North Augusta approves Sunday alcohol sales
With the vote Tuesday night, it won’t be long before North Augustans will have the option of purchasing alcoholic beverages on Sunday.
City voters cast their ballots more than 2 to 1 in favor of a local question regarding the on-premise and off-premise sale of alcoholic beverages on Sunday.
Preliminary results show nearly 70 percent were in favor or the sale of alcoholic beverages on Sunday in North Augusta. The tally was 4,609 in favor and 2,103 opposed.
With an affirmative decision, restaurants will be able to apply for a liquor license good for Sundays and can begin serving alcoholic drinks possibly within the next week or so. City Administrator Todd Glover said he had been in conversation with City Attorney Kelly Zier, and they thought the City could begin taking applications for Sunday sales immediately, once the vote is certified. Glover said Zier was checking on whether the City Council has to do anything official before beginning to issue the Sunday liquor licenses, “but we don’t think so,” said Glover.
The affirmative vote will also allow convenience stores and grocery stores to sell wine and beer on Sundays with a temporary license (but not liquor, which is regulated in state-approved venues and cannot be sold on Sunday, by state law).
The City Administrator said vendors can purchase a temporary alcohol license by the week or pay for a year at a time. “Oddly enough,” he said, “the price for an individual (weekly) license, when multiplied by 52 is less than the cost of a license for the whole year.”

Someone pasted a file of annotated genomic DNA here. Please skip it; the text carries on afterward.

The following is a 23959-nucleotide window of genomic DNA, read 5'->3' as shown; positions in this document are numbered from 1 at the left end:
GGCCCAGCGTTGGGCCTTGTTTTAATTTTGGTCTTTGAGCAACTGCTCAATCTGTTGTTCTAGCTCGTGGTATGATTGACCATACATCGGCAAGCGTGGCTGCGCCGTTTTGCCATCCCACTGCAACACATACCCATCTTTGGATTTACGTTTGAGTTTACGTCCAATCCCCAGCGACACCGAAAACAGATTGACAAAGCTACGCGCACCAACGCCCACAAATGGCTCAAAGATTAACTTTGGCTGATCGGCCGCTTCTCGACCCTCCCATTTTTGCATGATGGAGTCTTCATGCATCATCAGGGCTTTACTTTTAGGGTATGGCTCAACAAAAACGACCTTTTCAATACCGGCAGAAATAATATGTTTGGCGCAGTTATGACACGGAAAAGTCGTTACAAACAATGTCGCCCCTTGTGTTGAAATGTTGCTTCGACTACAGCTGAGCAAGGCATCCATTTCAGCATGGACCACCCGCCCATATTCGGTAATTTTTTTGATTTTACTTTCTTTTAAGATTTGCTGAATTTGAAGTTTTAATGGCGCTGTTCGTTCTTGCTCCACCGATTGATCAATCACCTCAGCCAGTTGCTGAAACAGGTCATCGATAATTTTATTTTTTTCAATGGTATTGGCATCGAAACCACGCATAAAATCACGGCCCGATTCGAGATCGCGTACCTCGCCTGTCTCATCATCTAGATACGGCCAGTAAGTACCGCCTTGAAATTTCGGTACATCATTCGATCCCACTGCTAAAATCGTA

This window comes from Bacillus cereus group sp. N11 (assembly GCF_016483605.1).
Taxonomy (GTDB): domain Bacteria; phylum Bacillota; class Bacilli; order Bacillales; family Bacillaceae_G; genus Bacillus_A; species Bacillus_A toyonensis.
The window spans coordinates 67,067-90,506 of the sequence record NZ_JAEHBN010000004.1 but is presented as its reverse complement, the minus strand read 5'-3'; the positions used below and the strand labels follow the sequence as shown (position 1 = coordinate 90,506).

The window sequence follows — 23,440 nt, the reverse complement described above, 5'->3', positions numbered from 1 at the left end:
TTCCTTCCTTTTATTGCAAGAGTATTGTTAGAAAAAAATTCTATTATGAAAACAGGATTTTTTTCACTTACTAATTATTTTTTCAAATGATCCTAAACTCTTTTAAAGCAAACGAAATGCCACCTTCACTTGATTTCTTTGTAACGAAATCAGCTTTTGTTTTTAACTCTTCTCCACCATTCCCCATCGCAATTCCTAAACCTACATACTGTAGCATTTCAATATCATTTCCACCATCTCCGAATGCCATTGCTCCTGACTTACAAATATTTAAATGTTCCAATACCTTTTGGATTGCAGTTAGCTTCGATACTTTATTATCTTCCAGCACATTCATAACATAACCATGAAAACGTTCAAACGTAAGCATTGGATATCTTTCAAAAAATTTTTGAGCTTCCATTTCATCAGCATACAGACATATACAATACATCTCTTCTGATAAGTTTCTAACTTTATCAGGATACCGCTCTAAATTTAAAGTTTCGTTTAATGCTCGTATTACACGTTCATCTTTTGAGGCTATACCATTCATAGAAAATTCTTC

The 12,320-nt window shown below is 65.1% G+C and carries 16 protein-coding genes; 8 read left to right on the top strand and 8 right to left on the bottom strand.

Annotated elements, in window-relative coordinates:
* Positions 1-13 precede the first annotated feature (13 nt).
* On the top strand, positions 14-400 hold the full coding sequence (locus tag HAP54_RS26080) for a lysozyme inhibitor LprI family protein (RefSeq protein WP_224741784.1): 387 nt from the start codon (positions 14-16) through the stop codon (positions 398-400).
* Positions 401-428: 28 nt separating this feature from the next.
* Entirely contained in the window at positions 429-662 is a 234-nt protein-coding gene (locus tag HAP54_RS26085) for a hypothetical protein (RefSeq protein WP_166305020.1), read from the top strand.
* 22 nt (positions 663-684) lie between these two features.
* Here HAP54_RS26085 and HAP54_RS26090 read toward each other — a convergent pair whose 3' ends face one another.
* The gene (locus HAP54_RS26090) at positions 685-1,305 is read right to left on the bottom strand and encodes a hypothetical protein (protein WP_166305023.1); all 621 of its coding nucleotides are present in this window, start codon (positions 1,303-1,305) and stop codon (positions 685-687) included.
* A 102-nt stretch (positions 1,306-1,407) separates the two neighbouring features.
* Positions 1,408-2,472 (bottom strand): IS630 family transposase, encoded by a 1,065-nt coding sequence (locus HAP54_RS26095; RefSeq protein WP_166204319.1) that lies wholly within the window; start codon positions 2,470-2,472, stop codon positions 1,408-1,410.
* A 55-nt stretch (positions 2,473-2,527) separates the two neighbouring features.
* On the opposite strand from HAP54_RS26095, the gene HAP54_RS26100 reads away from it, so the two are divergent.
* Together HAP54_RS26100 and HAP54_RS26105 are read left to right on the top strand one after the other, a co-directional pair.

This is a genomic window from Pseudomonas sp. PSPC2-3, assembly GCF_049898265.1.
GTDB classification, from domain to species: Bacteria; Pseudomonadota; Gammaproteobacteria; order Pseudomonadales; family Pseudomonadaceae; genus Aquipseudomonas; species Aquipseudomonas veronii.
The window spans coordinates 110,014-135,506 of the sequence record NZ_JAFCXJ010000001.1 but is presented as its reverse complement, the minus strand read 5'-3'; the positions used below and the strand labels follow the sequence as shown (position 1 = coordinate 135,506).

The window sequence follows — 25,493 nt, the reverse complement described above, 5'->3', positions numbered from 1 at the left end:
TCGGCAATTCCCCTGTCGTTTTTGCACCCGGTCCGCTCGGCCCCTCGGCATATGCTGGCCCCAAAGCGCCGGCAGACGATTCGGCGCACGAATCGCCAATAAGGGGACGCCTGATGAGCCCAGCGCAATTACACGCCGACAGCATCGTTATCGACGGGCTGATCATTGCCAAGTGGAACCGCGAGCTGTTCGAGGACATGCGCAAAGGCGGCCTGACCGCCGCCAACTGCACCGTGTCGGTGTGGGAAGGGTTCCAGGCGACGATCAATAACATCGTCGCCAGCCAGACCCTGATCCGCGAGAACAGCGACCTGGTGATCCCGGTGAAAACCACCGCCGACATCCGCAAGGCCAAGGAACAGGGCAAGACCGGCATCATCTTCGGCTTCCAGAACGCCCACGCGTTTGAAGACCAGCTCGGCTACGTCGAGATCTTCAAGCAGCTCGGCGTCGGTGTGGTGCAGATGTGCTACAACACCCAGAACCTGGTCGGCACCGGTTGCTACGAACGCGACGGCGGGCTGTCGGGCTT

Referring to the view many have suggested that North Augusta will not get high-end restaurants interested in locating in the City without the option of Sunday sales, Mayor Lark Jones said, “I hope this removes what is seen as an impediment.” Not surprised by the vote, Jones opined, “I don’t think it will dramatically change things in North Augusta.” He noted that with the current economy, “I’ve not had any restaurants come to me and say that (not having alcohol on Sunday) is the problem.”
Jones also suggested that North Augustans aren’t big alcohol consumers so he wasn’t sure what impact the vote will have on the local economy either. But, he concluded, if the option of alcohol on Sunday gets restaurants to take a second look at North Augusta, “we need more restaurants, and we can show them that business can be had here.”
The local question was put forward by the North Augusta Chamber of Commerce and by the North Augusta 2000 community foundation. Officials for both organizations had suggested the No. 1 desire mentioned by local residents for an improved quality of life was “more high-end restaurants.” And both groups saw Sunday alcohol sales as a potential aid in getting those restaurants to consider North Augusta.
Irregularities in balloting discovered during the day raised some concerns when numerous voters who are City residents were given the wrong ballots and denied a chance to vote on the local question regarding alcohol sales. Glover had commented that if the vote on Sunday sales had been close – either way – that could have been a problem. With the 70-30 margin of vote on the local question, he felt the outcome likely was not affected by the problems.